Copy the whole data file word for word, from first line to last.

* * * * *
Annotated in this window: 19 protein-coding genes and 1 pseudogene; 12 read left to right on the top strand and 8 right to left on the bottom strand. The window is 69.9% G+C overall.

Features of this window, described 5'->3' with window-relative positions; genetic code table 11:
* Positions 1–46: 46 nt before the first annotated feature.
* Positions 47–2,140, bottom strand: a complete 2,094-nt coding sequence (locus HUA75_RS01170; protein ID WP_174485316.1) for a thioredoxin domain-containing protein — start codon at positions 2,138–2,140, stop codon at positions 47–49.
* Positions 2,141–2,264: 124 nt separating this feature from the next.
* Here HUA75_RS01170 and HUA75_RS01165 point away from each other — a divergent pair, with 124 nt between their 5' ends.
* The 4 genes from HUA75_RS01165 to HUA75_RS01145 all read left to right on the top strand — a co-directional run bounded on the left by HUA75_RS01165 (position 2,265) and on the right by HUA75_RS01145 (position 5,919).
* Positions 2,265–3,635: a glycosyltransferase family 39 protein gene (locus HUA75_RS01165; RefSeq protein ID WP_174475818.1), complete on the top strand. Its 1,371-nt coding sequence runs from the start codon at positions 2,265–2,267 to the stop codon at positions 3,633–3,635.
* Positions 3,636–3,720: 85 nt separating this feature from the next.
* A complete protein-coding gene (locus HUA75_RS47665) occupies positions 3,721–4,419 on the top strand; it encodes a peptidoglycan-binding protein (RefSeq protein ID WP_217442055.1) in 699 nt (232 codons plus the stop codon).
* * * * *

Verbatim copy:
Annotated in this window: 19 protein-coding genes and 1 pseudogene; 12 read left to right on the top strand and 8 right to left on the bottom strand. The window is 69.9% G+C overall.

Features of this window, described 5'->3' with window-relative positions; genetic code table 11:
* Positions 1–46: 46 nt before the first annotated feature.
* Positions 47–2,140, bottom strand: a complete 2,094-nt coding sequence (locus HUA75_RS01170; protein ID WP_174485316.1) for a thioredoxin domain-containing protein — start codon at positions 2,138–2,140, stop codon at positions 47–49.
* Positions 2,141–2,264: 124 nt separating this feature from the next.
* Here HUA75_RS01170 and HUA75_RS01165 point away from each other — a divergent pair, with 124 nt between their 5' ends.
* The 4 genes from HUA75_RS01165 to HUA75_RS01145 all read left to right on the top strand — a co-directional run bounded on the left by HUA75_RS01165 (position 2,265) and on the right by HUA75_RS01145 (position 5,919).
* Positions 2,265–3,635: a glycosyltransferase family 39 protein gene (locus HUA75_RS01165; RefSeq protein ID WP_174475818.1), complete on the top strand. Its 1,371-nt coding sequence runs from the start codon at positions 2,265–2,267 to the stop codon at positions 3,633–3,635.
* Positions 3,636–3,720: 85 nt separating this feature from the next.
* A complete protein-coding gene (locus HUA75_RS47665) occupies positions 3,721–4,419 on the top strand; it encodes a peptidoglycan-binding protein (RefSeq protein ID WP_217442055.1) in 699 nt (232 codons plus the stop codon).